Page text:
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Amur Minerals Corporation vs Randgold Resources Limited vs African Potash Ltd: Which Miner Should You Buy?

2015 has been one of the most disappointing years in the recent past for investors in mining stocks. Commodity prices have mostly fallen, investor sentiment has generally weakened and the share prices of operators in the resources space have almost exclusively declined.

For example, gold producer Randgold Resources (LSE: RRS) has suffered from a fall in the price of gold to a five-year low. As a result, its bottom line is forecast to fall by around 12% in the current year and this means that during the last three years its earnings will have fallen by 36%, 16% and 12%. That equates to a total fall of almost 53%, which has hurt investor sentiment and led to a fall in the company’s share price of 11% since the turn of the year.

However, things are looking up for Randgold Resources. That’s because gold prices can perform inversely to the wider global economy, as investors seek a store of wealth, and if the Chinese economy’s growth rate does continue to fall, gold could become the must-have asset as it was during the credit crunch. In the meantime, the performance of Randgold Resources is expected to improve significantly next year, with its earnings forecast to move upwards by 25%. This puts the stock on a price to earnings growth (PEG) ratio of just 0.9, which indicates that it offers growth at a very enticing price.

Similarly, there is considerable potential elsewhere in the mining sector, with the likes of Amur (LSE: AMUR) and African Potash (LSE: AFPO) offering the scope for high rewards in the long run.

In the case of the former, its shares have soared by 66% this year after it was granted a licence for the Kun-Manie prospect in Russia. Furthermore, more good news has been released today, with Amur announcing that the initial results from its drilling programme at the Flangovy project have expanded the mineralised zone at the site by around 40%. This is excellent news for the company, with the total length of the deposit now standing at over 2km long and it being much greater than previous estimates had anticipated. As a result, Amur’s share price has spiked by over 3% today and, while there are logistical and financing challenges ahead, it appears to be a sound buy for less risk averse investors.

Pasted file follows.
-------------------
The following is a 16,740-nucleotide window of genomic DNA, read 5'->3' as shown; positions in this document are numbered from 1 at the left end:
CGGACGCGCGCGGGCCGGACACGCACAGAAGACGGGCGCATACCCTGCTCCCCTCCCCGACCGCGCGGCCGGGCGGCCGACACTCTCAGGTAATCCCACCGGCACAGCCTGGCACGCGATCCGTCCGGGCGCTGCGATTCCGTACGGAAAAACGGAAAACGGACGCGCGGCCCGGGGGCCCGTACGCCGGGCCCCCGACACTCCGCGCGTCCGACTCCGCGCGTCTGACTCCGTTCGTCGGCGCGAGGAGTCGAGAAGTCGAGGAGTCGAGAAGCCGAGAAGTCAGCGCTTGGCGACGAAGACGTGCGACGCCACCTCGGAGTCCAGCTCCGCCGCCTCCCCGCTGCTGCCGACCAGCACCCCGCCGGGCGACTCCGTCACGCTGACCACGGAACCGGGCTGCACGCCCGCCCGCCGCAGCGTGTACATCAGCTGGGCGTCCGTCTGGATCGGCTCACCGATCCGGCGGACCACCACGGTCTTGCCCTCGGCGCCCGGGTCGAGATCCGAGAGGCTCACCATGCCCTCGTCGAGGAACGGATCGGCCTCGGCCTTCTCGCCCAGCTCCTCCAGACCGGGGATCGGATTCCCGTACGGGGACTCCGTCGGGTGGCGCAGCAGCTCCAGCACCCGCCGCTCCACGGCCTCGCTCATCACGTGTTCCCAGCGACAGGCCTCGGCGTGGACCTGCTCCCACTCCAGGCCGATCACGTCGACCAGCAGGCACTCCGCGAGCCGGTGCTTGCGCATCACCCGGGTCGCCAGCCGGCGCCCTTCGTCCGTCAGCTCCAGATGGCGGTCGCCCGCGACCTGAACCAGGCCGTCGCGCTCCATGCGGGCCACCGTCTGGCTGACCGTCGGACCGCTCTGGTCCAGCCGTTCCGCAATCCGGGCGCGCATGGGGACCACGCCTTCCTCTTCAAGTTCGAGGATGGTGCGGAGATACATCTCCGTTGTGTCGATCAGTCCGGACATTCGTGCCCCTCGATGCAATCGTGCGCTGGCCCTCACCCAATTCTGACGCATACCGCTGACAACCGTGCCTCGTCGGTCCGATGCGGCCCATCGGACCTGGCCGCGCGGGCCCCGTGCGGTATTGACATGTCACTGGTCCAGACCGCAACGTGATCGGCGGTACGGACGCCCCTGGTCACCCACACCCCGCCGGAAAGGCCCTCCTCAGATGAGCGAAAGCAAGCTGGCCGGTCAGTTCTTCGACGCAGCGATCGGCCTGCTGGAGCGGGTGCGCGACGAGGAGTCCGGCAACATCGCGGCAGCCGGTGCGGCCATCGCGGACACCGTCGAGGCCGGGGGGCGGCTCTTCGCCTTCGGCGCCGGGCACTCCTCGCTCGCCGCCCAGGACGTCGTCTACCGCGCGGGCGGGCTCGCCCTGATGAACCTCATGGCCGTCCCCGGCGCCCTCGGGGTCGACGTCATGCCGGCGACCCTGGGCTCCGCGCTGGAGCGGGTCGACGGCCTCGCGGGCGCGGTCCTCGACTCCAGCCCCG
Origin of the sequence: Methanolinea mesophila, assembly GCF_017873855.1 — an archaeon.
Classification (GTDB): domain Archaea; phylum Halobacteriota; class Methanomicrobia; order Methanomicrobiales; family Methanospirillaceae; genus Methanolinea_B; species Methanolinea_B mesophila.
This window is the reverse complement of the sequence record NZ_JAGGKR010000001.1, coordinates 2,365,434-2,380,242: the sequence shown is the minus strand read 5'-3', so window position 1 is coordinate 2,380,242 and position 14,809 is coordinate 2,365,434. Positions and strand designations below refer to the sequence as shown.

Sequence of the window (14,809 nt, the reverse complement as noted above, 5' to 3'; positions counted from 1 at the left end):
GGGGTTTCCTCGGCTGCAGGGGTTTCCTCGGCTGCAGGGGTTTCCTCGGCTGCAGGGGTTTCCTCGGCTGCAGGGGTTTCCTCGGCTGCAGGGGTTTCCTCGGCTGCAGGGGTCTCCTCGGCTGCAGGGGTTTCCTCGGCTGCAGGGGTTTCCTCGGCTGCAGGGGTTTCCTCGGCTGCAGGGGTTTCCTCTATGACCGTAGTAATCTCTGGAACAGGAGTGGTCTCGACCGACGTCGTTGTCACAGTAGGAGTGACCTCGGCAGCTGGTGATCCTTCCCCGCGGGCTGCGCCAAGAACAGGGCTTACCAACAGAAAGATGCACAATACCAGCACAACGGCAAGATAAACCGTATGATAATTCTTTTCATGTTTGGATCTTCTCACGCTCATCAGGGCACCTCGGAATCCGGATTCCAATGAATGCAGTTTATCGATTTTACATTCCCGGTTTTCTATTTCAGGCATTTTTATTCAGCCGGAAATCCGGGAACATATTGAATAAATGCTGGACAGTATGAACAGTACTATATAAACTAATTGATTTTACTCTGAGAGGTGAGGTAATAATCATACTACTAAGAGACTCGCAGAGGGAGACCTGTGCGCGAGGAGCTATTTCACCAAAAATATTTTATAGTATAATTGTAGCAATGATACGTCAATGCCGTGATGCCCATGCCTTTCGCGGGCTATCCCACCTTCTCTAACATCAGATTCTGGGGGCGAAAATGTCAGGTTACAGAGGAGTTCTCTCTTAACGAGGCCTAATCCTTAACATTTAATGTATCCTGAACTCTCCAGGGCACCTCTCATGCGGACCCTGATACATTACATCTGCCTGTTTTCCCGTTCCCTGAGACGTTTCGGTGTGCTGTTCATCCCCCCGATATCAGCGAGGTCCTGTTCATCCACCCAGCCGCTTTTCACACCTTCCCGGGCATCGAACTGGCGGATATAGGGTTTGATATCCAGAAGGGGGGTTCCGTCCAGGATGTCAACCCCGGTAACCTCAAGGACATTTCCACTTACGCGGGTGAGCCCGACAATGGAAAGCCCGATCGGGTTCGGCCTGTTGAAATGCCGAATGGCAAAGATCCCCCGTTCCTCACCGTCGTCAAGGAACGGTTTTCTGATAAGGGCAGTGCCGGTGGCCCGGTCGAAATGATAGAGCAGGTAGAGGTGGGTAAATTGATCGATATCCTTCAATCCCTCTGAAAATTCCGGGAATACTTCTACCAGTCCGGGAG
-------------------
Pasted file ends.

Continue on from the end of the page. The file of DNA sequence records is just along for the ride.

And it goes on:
Similarly, shares in African Potash rose sharply today after it released an update. In fact, the company’s shares traded as much as 11% higher after it announced that it has entered into a Memorandum of Understanding with a Zimbabwean fertiliser supply company, with a view to supplying around 150,000 metric tonnes of fertiliser. This is yet more evidence of the growth potential of the company, with it being the third such agreement signed in recent weeks. And, with African farms apparently only operating at 40% of their potential, African Potash could benefit from buoyant demand for fertiliser over the medium to long term. Additionally, African Potash’s price to book (P/B) ratio of 1.7* does not appear to be excessive given that its shares have soared by 145% since the turn of the year.

So, while the mining sector has endured a tough period, there are still opportunities for investors to profit. And, as a result of its high level of profitability, excellent medium term growth potential and the scope for gold to become a more in-demand asset if global growth prospects worsen, Randgold Resources appears to be the pick of the three companies at the present time.

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Peter Stephens has no position in any shares mentioned. The Motley Fool UK has no position in any of the shares mentioned. We Fools don't all hold the same opinions, but we all believe that considering a diverse range of insights makes us better investors.

*$16.1m net asset figure from the annual report, divided by the current £/$ exchange rate of 1.53 to give £10.5m; then market cap of £17.75m divided by £10.5m to give a P/B ratio of 1.7 (rounded to nearest 0.1)